The new expansion of the San Francisco Museum of Modern Art (SFMOMA), currently under construction, represents the first major use of FRP cladding on the exterior of a multistory building in North America. Designed by Norway-based practice Snøhetta, in collaboration with local firm EHDD, it rises 10 stories in a narrow space partially adjoining the existing red brick building. The east facade is a series of brilliant white curved surfaces, with a rippling horizontal texture recalling the waters of San Francisco Bay just a few blocks to the east. The north, south and west façades are largely opaque white glass, except for a fragment of the west facade where the glass seems as if scraped away to reveal white, rippled FRP texture.
You can see construction progress here. As of this writing, the building, constructed by general contractor Webcor, is still in the beginning stages of construction.
The cladding panels are being fabricated by Kreysler and Associates, a leading consultant in architectural FRP (and – full disclosure – sponsor of this blog). The FRP façade “rain screen” panels are being fabricated using recyclable EPS foam molds that are milled by a CNC hotwire machine for rough shape, and by a 5-axis CNC router for creating the final double curved surface. The approximately 700 panels are each about 5.5 ft wide, and range in length from 7 to 30 feet. The skin thickness is just 3/16 inch. In the finished east façade, about 54,000 sf, there will be visible joints, both for visual effect and to allow for natural (and possible seismic) building movement.
According to Bill Kreysler, President of Kreysler and Associates, “FRP was chosen because of its durability, its inherent characteristic of being formable into complex shapes, and its very high strength-to-weigh ratio leading to less steel and an overall shorter schedule.”
The minimal weight is especially valuable in a high seismic area such as San Francisco. The lighter the cladding, the lighter the support system necessary, the less vulnerable the building is in an earthquake. This is a bit counter-intuitive, because it is contrary to our personal experience: we are used to heavier things being harder to move. But when it’s the Earth itself that’s moving, nothing is too heavy. Anything attached to the Earth moves with it, anything unattached stays in the same position in space while the world moves around it. At that moment, the structure of a building determines how much it is attached, and how much it isn’t. The greater the building’s mass that is set in motion, the greater its ability to rip itself apart.
If this façade had been molded in panels of 6-inch thick concrete, it would weigh about 70 lbs/sf. The FRP panels weigh on average only five lbs/sf. The weight savings makes SFMOMA a safer building, or a building that is less expensive to make safe.
In the past, one of the challenges to extensive use of FRP cladding has been fire safety regulations. Kreysler solved this issue by inventing a specially formulated composite integrating fire resistance throughout the panels. Bill Kresyler describes the patent-pending process as “a proprietary blend of synthetic resins and natural aggregate that provides an attractive but extremely durable and highly fire-resistant product.”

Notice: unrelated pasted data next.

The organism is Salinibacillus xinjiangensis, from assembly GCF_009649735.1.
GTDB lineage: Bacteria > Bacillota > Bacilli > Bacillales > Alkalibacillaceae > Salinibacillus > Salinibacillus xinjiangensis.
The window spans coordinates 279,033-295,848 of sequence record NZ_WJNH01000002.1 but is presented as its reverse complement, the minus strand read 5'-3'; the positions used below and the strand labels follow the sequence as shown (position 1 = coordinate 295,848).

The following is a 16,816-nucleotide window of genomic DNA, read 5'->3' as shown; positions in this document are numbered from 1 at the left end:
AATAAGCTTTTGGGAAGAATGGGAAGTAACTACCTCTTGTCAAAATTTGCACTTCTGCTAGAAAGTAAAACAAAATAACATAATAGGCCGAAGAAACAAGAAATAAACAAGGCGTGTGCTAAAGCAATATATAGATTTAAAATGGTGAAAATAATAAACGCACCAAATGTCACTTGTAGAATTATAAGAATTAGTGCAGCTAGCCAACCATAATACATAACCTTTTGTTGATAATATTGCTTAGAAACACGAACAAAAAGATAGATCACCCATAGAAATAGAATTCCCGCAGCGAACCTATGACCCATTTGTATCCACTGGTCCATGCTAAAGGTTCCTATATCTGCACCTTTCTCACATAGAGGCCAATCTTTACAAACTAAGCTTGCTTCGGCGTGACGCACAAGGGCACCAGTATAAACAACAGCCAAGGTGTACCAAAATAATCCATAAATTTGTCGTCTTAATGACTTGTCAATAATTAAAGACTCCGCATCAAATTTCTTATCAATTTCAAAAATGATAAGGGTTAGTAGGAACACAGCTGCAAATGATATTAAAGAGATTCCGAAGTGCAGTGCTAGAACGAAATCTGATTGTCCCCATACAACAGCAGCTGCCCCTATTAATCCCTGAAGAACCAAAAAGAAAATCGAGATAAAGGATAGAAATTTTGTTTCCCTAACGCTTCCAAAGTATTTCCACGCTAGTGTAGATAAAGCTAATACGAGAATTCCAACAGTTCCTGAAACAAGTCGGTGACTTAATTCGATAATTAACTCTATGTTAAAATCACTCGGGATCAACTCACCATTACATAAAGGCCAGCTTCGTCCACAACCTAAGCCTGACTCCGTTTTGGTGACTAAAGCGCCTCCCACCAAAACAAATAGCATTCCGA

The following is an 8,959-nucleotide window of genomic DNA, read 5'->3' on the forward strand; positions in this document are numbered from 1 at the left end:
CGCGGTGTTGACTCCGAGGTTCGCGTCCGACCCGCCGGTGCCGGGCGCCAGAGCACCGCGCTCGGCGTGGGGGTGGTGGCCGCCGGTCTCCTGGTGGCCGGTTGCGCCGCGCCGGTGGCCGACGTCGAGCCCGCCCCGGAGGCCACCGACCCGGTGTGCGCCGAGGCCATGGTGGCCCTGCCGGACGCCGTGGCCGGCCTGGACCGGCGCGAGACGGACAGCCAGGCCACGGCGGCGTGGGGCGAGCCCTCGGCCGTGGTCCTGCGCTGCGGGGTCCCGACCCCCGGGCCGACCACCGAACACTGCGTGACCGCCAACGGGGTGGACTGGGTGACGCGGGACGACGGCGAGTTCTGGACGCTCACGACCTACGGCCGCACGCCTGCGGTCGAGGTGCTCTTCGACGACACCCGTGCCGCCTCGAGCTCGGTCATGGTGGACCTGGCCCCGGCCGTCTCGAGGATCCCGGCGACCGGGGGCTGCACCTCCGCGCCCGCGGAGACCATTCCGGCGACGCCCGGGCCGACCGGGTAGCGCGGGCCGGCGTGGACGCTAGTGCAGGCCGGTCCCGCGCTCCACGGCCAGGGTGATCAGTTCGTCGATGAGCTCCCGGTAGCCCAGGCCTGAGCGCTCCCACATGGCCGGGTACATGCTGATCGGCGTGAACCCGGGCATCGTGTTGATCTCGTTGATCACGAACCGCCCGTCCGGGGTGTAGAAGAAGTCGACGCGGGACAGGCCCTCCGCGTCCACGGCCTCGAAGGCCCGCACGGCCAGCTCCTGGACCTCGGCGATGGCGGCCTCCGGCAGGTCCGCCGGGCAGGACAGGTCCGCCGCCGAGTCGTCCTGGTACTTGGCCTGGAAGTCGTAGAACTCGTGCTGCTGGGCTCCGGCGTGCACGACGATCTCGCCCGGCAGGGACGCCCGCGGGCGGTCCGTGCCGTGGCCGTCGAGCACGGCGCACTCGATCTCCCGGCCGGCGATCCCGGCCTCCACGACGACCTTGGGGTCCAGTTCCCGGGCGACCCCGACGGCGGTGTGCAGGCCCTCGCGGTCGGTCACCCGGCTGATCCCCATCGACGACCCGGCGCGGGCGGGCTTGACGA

Keep watching for further details.
The newly expanded SFMOMA is expected to open in 2016.
The complex three-dimensional geometry of the rippled façade, which will be the signature architectural feature of the museum’s new building, relies on digital fabrication to produce 700 façade panels. Each façade panel has its own unique mold geometry with complex double curvature. Kreysler & Associates utilizes CNC machinery to mill EPS foam molds in the precise geometrical shape of the rippled façade panels.
The fabrication process begins with a CNC Hotwire machine to control a heated wire that melts a path through raw blocks of EPS foam. The Hotwire is a 4-axis CNC machine making rough cuts approximately one inch above the final mold surface. Grasshopper scripts for Rhino were developed to program Gcode for the Hotwire machine. Each panel requires its own code of several hundred or thousand coordinates. The Hotwire machine is limited to defining ruled surfaces.
The foam molds are then transferred to a large 5-axis CNC router which machines the foam molds to the final panel shape. The 5-axis machine defines critical indexing keys and other alignment geometry. Toolpaths are programmed using Delcam’s Powermill software.
The SFMOMA façade panels will be the largest architectural application of composites technology in the United States. Kreysler & Associates developed the first composites system (patent-pending) to successfully pass the NFPA 285 multi-story fire-resistance test, required for such extensive use of composites in façade applications. The composite panels will have a sand-blasted polymer concrete finish.
The rippled façade of the new SFMOMA building is an example of how cutting-edge digital fabrication and composites technologies are transforming the face of our built environment.
images courtesy of Courtesy of MIR and Snøhetta via archdaily.com